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How Do I Get My Prescriptions Refilled?

Many medical problems are treated by taking prescription medications. How do you go about getting refills on your medications? Who do you contact? What will your insurance cover? How do you figure it all out? It can be a confusing process trying to figure out how to get your medications, especially if you have a Medicare Part D prescription drug plan that dictates what medications you can get and where you can get them. Read on to get a few tips on making this process a little less cumbersome.

Who do I contact for refills?
If you have been on your medication for a while and there are no changes in dosing of the medicine or the pharmacy you use, then first contact your pharmacy. They will send a refill request to your physician's office to determine whether or not a refill is authorized. If refills are authorized, the pharmacy will contact you to pick up the medications. If your physician does not authorize new refills, you need to return to your provider's office for an office visit. It is important to request your medications from local pharmacies at least 48 hours in advance to ensure there is enough time for the refill request to be processed by the physician office and the pharmacy.

If there is a change in medication, change in pharmacy, change in dose or other questions about your medication, please visit your physician's office for details on how this medication will be filled or transferred. Also, if there is any question or confusion about the medications, please have a visit with your provider to answer any questions.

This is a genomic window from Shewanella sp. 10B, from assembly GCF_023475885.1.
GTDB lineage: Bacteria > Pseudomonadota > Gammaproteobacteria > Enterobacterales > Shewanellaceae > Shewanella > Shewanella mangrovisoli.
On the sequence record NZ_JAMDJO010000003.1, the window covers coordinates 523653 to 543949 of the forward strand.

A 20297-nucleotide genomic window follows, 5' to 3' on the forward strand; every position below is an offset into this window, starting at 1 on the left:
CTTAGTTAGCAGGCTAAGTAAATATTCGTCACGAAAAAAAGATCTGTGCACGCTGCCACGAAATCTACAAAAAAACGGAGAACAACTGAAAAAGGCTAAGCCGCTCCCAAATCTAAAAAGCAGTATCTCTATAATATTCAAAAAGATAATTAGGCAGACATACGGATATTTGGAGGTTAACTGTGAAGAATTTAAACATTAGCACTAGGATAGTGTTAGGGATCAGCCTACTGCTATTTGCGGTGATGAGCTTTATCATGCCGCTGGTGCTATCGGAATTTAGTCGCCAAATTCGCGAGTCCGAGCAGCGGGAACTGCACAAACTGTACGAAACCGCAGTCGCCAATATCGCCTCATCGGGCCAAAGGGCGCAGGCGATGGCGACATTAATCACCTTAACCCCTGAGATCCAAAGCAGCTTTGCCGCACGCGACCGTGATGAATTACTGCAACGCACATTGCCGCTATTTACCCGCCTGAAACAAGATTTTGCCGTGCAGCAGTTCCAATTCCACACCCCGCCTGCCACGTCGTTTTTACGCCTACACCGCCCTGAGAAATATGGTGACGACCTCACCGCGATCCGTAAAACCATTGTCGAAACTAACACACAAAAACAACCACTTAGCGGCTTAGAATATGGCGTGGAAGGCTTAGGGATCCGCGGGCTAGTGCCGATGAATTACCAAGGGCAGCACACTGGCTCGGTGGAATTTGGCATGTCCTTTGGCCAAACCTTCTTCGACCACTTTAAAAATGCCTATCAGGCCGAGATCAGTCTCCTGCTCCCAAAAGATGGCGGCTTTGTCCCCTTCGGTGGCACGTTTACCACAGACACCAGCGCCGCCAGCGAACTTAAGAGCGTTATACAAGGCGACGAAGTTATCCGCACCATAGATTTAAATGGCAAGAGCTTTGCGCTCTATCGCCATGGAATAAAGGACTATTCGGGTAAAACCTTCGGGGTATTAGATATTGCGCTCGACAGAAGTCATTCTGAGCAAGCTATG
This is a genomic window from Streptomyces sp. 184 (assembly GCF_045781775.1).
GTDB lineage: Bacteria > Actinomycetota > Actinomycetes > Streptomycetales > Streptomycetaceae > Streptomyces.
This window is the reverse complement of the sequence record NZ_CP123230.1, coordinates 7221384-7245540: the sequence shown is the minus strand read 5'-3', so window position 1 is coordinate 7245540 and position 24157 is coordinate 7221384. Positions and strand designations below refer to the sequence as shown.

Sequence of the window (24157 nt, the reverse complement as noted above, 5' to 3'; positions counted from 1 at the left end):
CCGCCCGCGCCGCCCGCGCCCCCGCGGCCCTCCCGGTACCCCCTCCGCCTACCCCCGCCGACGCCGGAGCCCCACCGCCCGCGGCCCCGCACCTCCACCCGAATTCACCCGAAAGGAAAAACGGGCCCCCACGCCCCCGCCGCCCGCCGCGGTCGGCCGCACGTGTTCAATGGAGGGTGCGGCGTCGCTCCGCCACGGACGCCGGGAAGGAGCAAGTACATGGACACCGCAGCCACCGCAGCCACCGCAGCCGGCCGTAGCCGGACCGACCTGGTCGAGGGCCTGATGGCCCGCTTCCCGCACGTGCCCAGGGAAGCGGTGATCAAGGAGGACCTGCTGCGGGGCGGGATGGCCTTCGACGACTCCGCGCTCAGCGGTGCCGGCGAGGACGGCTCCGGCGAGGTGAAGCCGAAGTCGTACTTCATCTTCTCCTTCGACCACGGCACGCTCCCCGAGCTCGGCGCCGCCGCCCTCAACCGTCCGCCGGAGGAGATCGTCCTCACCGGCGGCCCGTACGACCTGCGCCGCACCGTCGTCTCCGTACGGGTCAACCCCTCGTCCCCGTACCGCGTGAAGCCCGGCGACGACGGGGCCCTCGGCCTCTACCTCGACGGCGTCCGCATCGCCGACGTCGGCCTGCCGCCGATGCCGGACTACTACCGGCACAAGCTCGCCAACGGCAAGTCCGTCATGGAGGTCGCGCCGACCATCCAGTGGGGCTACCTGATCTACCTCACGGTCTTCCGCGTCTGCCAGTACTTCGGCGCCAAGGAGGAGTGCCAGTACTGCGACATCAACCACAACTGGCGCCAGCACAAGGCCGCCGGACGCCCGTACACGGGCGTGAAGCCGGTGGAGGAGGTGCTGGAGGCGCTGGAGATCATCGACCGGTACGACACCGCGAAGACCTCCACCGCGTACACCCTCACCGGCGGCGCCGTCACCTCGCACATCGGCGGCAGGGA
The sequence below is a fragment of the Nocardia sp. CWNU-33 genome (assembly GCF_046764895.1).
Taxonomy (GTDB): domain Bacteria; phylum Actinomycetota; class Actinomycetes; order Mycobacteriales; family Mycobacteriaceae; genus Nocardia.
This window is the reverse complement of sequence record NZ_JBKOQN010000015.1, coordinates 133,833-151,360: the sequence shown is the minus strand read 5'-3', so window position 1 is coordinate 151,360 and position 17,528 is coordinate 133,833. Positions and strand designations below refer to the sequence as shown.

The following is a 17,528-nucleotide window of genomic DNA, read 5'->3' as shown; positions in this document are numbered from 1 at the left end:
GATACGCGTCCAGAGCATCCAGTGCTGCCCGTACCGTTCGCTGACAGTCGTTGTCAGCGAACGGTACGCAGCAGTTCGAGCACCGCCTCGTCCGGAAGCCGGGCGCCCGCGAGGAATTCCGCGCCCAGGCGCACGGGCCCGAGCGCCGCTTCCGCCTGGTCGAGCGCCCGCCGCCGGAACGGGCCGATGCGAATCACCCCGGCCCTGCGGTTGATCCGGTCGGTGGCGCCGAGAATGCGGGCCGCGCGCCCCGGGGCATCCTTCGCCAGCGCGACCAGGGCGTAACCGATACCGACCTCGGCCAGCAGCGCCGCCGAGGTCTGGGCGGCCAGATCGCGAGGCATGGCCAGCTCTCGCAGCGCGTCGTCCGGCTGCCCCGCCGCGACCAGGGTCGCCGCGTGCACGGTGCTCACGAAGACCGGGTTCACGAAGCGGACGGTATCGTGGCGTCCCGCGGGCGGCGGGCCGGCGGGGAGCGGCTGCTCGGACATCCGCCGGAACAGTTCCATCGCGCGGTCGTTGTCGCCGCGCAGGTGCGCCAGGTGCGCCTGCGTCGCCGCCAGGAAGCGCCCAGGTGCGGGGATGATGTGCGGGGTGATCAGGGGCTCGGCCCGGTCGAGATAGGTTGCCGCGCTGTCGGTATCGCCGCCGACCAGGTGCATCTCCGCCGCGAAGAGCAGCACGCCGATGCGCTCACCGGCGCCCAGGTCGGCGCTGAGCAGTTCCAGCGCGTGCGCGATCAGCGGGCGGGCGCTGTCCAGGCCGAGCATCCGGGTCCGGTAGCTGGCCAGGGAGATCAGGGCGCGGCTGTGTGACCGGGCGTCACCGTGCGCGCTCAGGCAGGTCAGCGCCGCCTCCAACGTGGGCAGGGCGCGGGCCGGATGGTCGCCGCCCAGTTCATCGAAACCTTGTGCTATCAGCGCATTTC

If you are using a mail order pharmacy, please contact the physician office no less than 2 weeks before the medication is needed. When switching to a mail order pharmacy, it is nice to have a visit with your provider when initially switching to make sure all of the paperwork is in order.

What if I am told a medication is not covered?
If you are told that a medication is not going to be covered or needs a "prior authorization" in order to be covered, contact your physician's office. Often this means that office notes or other documentation needs to be provided to the company in order to receive your medication. Often, in these instances, you need to visit with your primary care provider about those issues and may need an office visit. Also, if you receive a letter from your insurance stating you need to change medication or that a generic may be available, visit with your doctor. Any changes in medication need to happen during an office visit, not a phone call to the office. If you have any other concerns, contact your primary care provider.

Obtaining your prescription medications can be a difficult and confusing process. If you or your loved ones have questions or concerns about the medications, feel free to contact your primary care provider or your insurance carrier for details. Together, we can make the process a little bit easier.

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